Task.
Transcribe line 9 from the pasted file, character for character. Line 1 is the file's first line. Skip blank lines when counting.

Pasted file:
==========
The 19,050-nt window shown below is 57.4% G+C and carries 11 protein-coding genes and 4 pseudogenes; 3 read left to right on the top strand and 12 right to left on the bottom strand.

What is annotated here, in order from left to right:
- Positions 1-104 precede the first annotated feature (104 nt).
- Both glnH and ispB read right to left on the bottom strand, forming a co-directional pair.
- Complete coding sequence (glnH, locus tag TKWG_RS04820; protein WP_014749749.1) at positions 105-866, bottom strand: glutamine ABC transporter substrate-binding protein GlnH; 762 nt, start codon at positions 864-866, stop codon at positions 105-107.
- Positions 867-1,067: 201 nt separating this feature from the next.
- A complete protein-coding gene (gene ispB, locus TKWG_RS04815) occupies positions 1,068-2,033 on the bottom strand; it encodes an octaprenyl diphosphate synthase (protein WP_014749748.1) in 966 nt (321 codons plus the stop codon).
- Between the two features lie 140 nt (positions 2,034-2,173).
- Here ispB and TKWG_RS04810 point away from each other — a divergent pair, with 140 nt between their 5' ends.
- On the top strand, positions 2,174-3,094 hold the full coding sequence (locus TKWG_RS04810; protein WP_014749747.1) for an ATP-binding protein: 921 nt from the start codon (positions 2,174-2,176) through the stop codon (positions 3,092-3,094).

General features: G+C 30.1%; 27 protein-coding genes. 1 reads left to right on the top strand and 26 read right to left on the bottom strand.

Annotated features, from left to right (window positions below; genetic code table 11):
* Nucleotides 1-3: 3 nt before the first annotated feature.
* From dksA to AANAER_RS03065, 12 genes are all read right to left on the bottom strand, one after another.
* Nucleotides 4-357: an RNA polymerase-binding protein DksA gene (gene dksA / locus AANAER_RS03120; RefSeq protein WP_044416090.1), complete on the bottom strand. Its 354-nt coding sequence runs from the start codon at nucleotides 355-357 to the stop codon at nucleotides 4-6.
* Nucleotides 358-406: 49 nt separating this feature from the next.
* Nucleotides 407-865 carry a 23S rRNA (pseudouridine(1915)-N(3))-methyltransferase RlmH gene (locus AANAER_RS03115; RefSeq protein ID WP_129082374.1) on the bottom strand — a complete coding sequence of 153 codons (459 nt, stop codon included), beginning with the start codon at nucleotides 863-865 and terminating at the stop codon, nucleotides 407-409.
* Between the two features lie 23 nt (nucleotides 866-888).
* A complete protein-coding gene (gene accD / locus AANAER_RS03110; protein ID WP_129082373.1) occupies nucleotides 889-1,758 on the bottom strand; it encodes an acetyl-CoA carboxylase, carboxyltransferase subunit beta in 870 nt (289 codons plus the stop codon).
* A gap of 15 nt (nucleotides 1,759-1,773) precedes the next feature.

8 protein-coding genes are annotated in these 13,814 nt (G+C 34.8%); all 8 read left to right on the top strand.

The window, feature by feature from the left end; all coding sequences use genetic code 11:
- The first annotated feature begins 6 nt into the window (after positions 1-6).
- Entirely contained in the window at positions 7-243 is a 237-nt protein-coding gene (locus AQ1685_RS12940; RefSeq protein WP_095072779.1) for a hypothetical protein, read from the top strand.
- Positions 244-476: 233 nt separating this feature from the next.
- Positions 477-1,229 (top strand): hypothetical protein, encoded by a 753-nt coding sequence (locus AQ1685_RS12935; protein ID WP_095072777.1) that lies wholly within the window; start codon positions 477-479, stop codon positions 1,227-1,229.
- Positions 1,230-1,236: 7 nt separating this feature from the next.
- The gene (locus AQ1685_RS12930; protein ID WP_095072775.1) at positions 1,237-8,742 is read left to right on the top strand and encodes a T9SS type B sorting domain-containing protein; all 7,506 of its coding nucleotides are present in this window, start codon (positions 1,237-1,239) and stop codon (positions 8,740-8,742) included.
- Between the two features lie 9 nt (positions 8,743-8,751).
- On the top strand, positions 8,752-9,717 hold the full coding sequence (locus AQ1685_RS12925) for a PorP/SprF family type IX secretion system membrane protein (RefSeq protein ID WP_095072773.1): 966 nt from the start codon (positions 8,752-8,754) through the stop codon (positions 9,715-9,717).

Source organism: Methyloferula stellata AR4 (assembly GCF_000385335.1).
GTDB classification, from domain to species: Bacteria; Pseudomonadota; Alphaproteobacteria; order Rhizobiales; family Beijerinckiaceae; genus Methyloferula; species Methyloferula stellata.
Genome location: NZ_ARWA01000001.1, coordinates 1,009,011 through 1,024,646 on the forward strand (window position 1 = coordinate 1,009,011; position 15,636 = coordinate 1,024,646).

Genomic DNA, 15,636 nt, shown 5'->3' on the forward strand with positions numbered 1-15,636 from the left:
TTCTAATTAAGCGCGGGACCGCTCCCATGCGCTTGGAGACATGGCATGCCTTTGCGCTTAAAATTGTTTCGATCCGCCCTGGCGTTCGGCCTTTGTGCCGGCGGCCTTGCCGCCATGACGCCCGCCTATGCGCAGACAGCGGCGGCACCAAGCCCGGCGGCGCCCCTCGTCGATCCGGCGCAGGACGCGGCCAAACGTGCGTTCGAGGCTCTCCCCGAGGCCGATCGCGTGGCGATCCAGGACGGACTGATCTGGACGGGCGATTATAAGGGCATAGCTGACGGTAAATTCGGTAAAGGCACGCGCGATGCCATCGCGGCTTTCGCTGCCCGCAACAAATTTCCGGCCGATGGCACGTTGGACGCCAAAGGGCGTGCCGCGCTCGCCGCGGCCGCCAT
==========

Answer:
- Here ispB and TKWG_RS04810 point away from each other — a divergent pair, with 140 nt between their 5' ends.